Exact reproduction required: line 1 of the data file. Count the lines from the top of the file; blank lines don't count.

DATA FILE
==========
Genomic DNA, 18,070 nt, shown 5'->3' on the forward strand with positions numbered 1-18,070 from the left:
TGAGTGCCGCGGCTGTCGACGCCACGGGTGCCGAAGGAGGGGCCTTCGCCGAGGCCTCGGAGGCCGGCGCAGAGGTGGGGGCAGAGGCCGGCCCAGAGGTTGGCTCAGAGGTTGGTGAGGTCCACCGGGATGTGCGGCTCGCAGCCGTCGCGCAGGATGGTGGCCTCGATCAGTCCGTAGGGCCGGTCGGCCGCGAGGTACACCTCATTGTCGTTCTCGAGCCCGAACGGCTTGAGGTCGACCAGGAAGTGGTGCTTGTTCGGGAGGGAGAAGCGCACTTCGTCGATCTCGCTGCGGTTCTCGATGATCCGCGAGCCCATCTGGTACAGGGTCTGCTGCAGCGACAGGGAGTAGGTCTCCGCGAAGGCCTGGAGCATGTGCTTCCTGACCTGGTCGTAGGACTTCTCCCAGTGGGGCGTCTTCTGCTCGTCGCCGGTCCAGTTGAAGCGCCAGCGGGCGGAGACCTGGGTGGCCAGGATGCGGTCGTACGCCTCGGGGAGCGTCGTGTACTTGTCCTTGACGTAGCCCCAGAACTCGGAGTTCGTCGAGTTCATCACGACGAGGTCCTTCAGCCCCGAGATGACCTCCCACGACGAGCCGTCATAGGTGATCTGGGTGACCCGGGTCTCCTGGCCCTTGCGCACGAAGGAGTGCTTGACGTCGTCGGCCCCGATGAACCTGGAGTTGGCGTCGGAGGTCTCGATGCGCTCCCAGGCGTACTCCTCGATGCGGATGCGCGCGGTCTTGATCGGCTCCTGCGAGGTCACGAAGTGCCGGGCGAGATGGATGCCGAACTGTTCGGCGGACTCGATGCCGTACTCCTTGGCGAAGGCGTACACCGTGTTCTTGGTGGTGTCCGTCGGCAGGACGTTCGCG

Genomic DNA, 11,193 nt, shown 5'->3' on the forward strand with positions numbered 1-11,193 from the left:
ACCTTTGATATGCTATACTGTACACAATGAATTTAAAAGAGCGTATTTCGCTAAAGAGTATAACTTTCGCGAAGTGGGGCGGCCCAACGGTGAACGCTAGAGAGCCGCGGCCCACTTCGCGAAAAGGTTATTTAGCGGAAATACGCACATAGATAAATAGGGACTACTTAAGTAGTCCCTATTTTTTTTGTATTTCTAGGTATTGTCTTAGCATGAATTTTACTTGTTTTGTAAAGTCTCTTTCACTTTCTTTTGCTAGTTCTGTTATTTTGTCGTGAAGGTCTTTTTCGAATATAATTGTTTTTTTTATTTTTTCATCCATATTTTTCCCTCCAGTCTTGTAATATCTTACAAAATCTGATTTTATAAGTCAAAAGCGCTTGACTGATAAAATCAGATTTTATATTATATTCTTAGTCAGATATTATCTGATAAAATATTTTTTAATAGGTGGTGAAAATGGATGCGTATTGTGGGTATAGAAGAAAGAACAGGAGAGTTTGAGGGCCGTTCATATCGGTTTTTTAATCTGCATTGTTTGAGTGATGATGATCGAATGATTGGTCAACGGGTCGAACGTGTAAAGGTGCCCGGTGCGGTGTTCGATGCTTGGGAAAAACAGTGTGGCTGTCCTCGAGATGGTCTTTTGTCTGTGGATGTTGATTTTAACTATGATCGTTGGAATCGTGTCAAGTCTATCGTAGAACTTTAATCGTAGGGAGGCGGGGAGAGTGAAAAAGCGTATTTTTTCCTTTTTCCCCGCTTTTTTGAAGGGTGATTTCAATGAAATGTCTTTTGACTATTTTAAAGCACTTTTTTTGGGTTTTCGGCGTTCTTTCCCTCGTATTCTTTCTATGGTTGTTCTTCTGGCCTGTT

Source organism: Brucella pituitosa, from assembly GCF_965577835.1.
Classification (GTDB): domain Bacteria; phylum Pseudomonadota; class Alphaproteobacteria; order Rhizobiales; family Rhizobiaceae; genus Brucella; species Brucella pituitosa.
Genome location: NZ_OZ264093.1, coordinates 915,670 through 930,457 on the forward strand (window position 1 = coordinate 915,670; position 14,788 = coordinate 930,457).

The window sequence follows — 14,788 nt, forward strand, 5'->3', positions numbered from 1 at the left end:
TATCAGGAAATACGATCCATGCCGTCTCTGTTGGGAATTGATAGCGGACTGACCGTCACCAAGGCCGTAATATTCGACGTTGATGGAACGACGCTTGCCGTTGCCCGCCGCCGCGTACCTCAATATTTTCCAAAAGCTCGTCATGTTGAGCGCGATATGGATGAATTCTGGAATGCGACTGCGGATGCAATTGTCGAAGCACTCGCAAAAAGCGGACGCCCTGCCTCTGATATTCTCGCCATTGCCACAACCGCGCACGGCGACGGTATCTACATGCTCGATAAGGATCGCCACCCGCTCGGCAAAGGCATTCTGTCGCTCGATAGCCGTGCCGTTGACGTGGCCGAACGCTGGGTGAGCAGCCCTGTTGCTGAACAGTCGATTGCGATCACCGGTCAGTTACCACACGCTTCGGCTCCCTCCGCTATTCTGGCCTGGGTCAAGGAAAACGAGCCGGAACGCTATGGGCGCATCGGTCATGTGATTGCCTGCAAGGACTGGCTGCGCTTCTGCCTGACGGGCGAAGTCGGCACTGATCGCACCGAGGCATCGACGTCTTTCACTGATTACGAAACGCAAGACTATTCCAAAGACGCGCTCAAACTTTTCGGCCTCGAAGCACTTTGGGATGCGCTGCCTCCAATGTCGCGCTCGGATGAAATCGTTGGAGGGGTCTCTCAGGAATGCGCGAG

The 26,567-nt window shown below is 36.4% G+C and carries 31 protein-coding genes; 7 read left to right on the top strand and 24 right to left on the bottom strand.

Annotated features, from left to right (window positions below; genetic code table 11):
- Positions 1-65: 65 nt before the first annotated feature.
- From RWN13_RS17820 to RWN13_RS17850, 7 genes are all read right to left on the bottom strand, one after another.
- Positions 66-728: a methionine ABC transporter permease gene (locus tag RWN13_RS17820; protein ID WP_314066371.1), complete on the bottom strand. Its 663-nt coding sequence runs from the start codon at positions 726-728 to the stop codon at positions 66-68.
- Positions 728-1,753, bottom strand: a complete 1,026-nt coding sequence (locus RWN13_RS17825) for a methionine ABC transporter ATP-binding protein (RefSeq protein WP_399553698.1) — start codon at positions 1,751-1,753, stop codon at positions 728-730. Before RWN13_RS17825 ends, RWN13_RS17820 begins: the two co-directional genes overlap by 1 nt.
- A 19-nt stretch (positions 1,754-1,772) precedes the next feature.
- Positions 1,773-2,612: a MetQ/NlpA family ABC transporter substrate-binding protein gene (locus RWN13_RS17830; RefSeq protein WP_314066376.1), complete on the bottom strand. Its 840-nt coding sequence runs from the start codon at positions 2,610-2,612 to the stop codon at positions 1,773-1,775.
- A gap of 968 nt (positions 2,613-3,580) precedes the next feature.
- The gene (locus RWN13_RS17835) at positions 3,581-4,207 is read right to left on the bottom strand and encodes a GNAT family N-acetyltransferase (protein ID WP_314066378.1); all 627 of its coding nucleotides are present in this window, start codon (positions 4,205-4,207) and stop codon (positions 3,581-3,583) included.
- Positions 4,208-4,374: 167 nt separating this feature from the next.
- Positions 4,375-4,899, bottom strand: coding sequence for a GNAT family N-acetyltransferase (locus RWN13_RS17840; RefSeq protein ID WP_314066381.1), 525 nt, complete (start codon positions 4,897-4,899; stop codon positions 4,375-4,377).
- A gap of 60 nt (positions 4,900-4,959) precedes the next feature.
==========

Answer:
Genomic DNA, 18,070 nt, shown 5'->3' on the forward strand with positions numbered 1-18,070 from the left: